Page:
The reality for most of us is that we’re not trying to raise a champion. Odds are, you don’t have a prodigy on your hands. (I don’t, either.) Still, we can’t help but wonder whether our kids should be doing more — more studying, more extracurriculars, more traveling, more volunteering. We want to help them find what sparks their energy and creativity, and we want to raise kids that can focus, an ability that’s increasingly being seen as a key to success and happiness.
So what is the humane way to help your young ones find this quality? If we acknowledge that it all starts with a spark, how do kids find what truly excites them amidst the endless options that surround them?
Finding a way to encourage exploration without completely overextending our children and ourselves is the major challenge for parents of Gen Z. As I spent time with the elite spellers who made it to the National Spelling Bee stage, and their families, a few broadly applicable practices stood out:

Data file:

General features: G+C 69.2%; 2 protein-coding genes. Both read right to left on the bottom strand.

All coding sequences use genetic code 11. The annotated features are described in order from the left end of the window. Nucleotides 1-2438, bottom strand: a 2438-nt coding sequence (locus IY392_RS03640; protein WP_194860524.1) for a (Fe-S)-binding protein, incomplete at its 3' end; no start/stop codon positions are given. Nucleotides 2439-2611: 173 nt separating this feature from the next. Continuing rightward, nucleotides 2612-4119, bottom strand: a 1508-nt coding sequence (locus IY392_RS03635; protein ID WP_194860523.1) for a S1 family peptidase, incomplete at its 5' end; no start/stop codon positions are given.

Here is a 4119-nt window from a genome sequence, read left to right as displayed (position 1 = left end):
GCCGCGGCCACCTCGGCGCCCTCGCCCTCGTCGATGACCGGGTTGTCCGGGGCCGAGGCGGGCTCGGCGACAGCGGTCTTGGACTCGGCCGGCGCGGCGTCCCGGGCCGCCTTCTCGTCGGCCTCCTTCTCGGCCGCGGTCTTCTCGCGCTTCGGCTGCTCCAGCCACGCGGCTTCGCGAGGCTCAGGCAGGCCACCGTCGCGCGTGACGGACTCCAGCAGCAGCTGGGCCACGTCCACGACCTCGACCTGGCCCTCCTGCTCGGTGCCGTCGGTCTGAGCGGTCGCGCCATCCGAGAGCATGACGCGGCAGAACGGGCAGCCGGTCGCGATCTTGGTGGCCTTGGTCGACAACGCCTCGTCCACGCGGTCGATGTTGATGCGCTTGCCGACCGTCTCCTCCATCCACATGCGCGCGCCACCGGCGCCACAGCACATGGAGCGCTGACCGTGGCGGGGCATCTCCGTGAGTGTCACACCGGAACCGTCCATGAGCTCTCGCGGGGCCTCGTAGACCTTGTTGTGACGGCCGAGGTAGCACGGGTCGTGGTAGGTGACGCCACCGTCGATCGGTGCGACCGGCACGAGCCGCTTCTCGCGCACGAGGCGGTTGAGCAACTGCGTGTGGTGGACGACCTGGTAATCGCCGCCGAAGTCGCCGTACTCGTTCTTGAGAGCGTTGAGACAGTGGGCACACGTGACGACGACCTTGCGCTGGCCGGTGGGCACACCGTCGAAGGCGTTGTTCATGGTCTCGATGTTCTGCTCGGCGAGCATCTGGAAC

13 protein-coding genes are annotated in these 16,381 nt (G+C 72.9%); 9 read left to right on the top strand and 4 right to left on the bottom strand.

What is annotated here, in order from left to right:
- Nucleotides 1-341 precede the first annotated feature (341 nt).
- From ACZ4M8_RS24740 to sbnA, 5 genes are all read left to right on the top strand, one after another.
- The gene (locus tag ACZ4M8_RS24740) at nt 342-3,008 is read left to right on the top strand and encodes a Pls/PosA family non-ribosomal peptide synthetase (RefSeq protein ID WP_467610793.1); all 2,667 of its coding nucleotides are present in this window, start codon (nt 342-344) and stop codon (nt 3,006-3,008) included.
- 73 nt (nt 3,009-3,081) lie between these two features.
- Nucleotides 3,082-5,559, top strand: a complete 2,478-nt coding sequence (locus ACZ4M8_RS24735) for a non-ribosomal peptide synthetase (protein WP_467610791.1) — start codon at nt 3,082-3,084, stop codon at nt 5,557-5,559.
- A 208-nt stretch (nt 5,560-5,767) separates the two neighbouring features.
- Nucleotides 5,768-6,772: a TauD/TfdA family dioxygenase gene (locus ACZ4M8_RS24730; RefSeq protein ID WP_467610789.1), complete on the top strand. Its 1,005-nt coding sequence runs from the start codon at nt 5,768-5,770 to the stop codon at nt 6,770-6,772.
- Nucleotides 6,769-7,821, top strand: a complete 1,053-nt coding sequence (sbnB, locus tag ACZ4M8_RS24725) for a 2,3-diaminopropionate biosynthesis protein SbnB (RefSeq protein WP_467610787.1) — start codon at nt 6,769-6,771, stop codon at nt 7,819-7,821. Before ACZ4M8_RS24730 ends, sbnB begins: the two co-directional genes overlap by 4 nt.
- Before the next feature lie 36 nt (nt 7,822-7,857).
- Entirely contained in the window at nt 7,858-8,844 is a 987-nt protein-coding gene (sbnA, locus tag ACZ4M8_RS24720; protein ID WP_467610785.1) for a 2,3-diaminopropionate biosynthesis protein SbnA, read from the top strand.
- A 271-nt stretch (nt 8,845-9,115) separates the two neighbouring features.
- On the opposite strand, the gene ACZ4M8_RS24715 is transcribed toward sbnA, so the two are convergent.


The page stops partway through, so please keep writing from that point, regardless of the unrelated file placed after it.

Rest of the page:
- Encourage your children to try new activities. If they’re nervous, suggest they team up with a friend. Doing new things with a trusted buddy can make a big difference, especially for reluctant or anxious kids.
- Keep it casual. If your kid sees that it’s no big deal for you when they don’t like something, or when they fail, they won’t have to worry about disappointing you. This helps keep them open to trying new things.
- Be observant. Pay close attention to what grabs your child’s imagination, and you could be surprised at their interest, ability, and focus.
- Emphasize the experience, not the outcome. Focus on what they’re learning along the way, or how they’ve picked up a new approach to seeing or doing something. Sure, you can tell them there’s always a next time for winning, but teaching your kid how to manage disappointment or failure is a fantastic life skill. Someday they, and society, will thank you.
Of course, none of this is a recipe to create a child prodigy or a spelling bee champion. But by helping a child to find their spark and focus, you might end up with something just as amazing: a young person with an open mind, who doesn’t shrink away from new challenges or fear failure.